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In this movie, we will dive a little deeper into effects by taking a look at the Effect palette and Effect Editor, as well as how to apply some basic effects to our sequence. All right, so we have already applied a transition via the Quick Transition menu, and we have it right here, but we would like to make some changes to this transition. So to remove this transition, I just come up to the Remove Effect button, above the Timeline. Again, you can map this if you like, and I will go ahead and just press that to get rid of my effect. And I instead want to browse through Avid's other effects.
I find those in the Effect palette, which is this third tab right here in the Project window. And as you see, it's a long list of effects, where on the left side I have the categories of effects and on the right side I have the effects within those categories. The Effect palette can also be a floating window, which can be found in the Tools menu > Effect palette, or Ctrl+8 or Command+8 on a Mac, but I like to work with it right here in the Project window. And let's find another transition that we can put here.
So in the Blend Category are quite a few of those transitions that are really useful, and I am specifically going to choose Dip to Color. To apply a transition from the Effect palette, you just click and drag with your mouse and then release somewhere near the edit point. If you go too far to the left or right, it won't apply it; it will go to the other transition point. But we want to make sure that we apply it to this one, and we will go ahead a play through and see what the default values look like.
(clip playing) All right, so we have got a basic dip to black, and it lasts about one second. To see these parameters up close, let's go ahead and open up the Effect Editor, and I do that by clicking on the Effect mode button right here in the Timeline. Or I can bring it up via the Tools menu > Effect Editor. I am going to go ahead and just press this right here, and let's take a look at what we here.
At the bottom, we see the duration of this effect. Here it is, one second long, and if I want to change this, I just highlight this and type in a new value. Now, what I would like to try is to really shorten this dip to color and instead of it lasting an entire second, I want it to last only five frames. So I want it to just be a flash. So, I am just going to type in 05, Enter, and this is now a five-frame effect. And if you look to the left of that, you can see this button here where, again, we can choose where this transition lies.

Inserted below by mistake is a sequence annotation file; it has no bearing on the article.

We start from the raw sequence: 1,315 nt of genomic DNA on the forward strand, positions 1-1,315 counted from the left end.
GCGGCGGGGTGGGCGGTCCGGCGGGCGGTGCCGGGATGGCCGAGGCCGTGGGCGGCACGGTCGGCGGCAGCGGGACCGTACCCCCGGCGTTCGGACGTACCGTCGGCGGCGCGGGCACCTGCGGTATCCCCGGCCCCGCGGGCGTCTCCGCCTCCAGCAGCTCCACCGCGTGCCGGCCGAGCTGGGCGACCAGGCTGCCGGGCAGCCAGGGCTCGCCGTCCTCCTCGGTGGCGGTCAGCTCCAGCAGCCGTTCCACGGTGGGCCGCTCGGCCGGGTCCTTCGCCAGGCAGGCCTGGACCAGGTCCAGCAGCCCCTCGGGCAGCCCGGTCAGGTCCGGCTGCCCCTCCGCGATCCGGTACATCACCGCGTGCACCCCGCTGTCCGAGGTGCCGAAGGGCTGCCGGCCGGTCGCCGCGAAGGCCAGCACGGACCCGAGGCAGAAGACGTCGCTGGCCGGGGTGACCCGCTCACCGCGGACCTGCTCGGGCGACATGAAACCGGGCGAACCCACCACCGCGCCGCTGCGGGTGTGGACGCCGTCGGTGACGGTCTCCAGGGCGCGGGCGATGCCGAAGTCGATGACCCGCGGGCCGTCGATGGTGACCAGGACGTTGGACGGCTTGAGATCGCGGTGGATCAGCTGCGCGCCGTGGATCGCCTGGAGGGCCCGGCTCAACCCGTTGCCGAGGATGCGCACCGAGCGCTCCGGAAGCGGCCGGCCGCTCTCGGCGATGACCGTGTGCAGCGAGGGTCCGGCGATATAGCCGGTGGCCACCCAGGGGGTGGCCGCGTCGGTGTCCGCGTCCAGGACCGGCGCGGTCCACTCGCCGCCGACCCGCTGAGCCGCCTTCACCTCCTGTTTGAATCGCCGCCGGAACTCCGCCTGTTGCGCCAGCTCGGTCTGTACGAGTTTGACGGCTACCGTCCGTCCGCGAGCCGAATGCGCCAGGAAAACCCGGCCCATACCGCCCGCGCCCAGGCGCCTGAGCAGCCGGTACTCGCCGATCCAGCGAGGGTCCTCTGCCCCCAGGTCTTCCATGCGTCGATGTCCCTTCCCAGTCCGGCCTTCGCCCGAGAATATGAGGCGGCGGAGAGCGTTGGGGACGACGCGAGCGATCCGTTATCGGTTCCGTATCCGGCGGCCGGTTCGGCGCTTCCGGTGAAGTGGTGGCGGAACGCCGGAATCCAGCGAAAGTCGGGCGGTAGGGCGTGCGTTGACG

So, I want to keep it centered on the cut. It's indicated by that check mark there, so we are good to go there. And then we will come up to the main parameter values. For a dip to color I just have two parameters that I can change: the Level and the Background Color. I am going to play through this effect by coming over to this monitor here. And it's no longer the Record Monitor; it's now the Effect Preview Monitor, because as you see as I come through the effect, it just shows me this effect.
I am going to play through it, so we can see what it looks like. All right, so it's very quick, and I'm going to actually come out into the Timeline so that we can see it in the context of our sequence, so that we can see if this is the right length for us. I will go ahead and just click in the time code track, and we will play through. (clip playing) All right! So I think that is pretty good. I might lengthen it to about eight frames, so I am just going to make sure that my effect is selected and open the Effect Editor, and let's go ahead and just change this to 08. Enter.
The next thing I want to do is actually change the color that it flashes to. So, right now it's going to black. We just want to go to white, and we are going to just click on the button to the left of this little color well, and I am going to choose white and OK. And let's go ahead and just play through this and see how it looks. (clip playing) So, that didn't give us much indication, so again, we are going to have to go back out to the Timeline and see if our flash to white happens right on that symbol and if we get the effect we are after.
(clip playing) All right, pretty good. We applied a dip to color, which was a thirty-frame dip to black, and now it's an eight-frame flash to white. I want to show you how to apply a Segment effect now, and we are going to come to the Image category, and we are going to apply something just very simple. We want to put her flower on the other side of this frame, so we just want to basically flop it.
Well, we have a Flop effect. We apply this in pretty much the exact same way as a transition. Just click and drag. But instead of dragging on to an edit point, you just drag onto the segment itself and release, and you see that we got an immediate effect. If I come into the Effect Editor, notice that I don't have any parameters to change, because a flop is what it is: it just flopped the image. And up here we have the indication within the Effect Preview Monitor about what happens.
So, I will just play through so we can see this. (clip playing) Okay, so that looks fine for what we want, and as you can seem the Effect palette and Effect Editor are the gateway into the world of effects in Media Composer. In the next movie, we will expand on this knowledge to show you how you can use effects to change over time by applying keyframes.
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